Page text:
Every Story Needs a Place

Ann H Gabhart Ann's Posts, One Writer's Journal 9 Comments

“Oh, the places you’ll go.” Dr. Seuss might have been giving a pep talk to people about to start new phases of their lives, but it would be just as easy to say this about a person entering a bookstore or a library ready to embark on a reading adventure. Today on my Facebook author’s page I shared a picture from a library page that showed a signpost with several signs pointing in different directions toward well known fictional towns like Emerald City, Hogwarts, Narnia, etc. I thought wouldn’t it be neat if I was artistic or techie enough to be able to make a signpost like that for the towns of my own books. Hollyhill. Rosey Corner. Harmony Hill. Louisville. Hidden Springs.

A book needs characters. A book needs plot or something happening. And a book needs setting, a place for the characters to live out their stories. In the last few posts, I’ve told you a little about how I came up with the characters and plot of my upcoming mystery, Murder is No Accident. So how did I come up with my little town of Hidden Springs? “The town time forgot but murder didn’t.”

One of the most oft repeated bits of writing advice is to “write what you know.” So when I first began writing for the Christian market, I decided to take that advice and set my Heart of Hollyhill books somewhere I knew well. My hometown, the way I remembered it in the 1960s, became Hollyhill.

When I started writing my mysteries, I once again needed a small town with one Main Street. So I changed the name on the sign from Hollyhill to Hidden Springs and brought in some mystery. My hometown readers recognize Hidden Springs Main Street. The good thing is that many other readers who have never been to my little town recognize their own small town when they read the mysteries. Small towns everywhere have much in common. That one Main Street. The two stoplights. The courthouse. The old two story brick buildings built side by side. The sidewalks. The local grill.

Many of those little towns have changed in recent years as has mine with the coming of discount stores and the ease of making the drive to nearby shopping centers. All the stores on my town’s Main Street except a ladies’ dress shop, a barber shop, and one bank closed. Gone were the ten cent stores, the various dress shops, the shoe store, the men’s shop, the jewelry shops, the groceries, the hardware stores, and even the drugstores that used to thrive on Main Street. The way we buy things changed. But in my Hidden Springs books, I keep away the chain stores. Well, Aunt Lindy does by force of will to protect the way of life in Hidden Springs. My story needed an active Main Street with businesses, a busy courthouse, and a newspaper office.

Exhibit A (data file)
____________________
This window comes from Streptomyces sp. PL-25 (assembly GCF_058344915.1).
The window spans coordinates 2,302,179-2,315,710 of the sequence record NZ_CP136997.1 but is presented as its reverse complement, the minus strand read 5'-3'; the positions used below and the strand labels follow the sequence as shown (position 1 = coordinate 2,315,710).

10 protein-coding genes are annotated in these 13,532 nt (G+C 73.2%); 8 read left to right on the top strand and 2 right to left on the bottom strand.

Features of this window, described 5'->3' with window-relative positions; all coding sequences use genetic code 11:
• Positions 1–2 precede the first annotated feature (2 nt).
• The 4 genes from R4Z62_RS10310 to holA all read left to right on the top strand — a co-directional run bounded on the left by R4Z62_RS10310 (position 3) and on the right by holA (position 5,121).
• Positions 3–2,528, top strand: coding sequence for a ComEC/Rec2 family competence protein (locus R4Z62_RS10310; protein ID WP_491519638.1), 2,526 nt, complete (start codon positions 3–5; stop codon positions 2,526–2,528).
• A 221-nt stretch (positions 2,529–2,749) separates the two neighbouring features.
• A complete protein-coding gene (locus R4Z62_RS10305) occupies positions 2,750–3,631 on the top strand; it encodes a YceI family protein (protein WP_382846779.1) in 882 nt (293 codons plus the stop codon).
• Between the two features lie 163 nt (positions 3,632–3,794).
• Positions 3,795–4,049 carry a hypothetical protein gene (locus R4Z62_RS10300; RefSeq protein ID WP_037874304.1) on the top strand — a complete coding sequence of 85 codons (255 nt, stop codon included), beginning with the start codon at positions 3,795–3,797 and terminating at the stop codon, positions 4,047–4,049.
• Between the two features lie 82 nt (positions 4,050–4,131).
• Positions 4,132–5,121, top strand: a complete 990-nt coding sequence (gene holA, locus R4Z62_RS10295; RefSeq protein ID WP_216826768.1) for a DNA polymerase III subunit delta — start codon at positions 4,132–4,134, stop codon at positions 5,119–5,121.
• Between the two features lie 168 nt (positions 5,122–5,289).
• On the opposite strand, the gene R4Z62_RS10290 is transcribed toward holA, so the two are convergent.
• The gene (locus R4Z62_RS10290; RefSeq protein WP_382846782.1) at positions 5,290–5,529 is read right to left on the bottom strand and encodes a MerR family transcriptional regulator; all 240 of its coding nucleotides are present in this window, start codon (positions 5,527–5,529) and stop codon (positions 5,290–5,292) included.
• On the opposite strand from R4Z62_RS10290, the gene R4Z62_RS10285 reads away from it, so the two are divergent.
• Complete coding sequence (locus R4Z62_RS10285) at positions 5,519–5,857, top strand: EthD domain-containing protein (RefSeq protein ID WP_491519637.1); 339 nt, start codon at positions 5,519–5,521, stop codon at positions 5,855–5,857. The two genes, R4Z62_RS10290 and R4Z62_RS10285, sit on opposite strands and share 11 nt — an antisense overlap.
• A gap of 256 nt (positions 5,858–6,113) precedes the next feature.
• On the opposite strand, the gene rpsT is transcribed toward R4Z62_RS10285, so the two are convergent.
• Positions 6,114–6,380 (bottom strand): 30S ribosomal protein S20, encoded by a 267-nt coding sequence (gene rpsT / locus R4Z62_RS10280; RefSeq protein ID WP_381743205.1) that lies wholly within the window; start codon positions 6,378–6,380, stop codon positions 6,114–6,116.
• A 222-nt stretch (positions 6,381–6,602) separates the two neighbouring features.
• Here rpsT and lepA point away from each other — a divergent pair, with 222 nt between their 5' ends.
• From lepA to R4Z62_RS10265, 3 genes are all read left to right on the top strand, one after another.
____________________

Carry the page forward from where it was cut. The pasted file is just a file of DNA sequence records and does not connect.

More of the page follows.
That’s a good thing about writing a book. A writer can make things work for her story if she’s making up the place. I’ve been struggling a bit with my work in progress because I’m writing about a real place and not inventing a new place. I want to get it right but it’s hard to know exactly how that town looked over one hundred and fifty years ago. No such problems with Hidden Springs. I can move the bank to the other side of the street if I need to or decide to drop in a new business or two. However, I did want my Hidden Springs town and my Hollyhill town to be Small Town, America and familiar to the reader.

I’m happy to say that my hometown’s Main Street has come back to life with new businesses and restaurants during the last year. Not the same kinds of businesses but people have been coming back to Main Street to shop or eat a meal. One store, Tastefully Kentucky, even sells my books along with chocolate and all sorts of specialty food items. As for the murders, we’ll let them stay in my fictional Hidden Springs.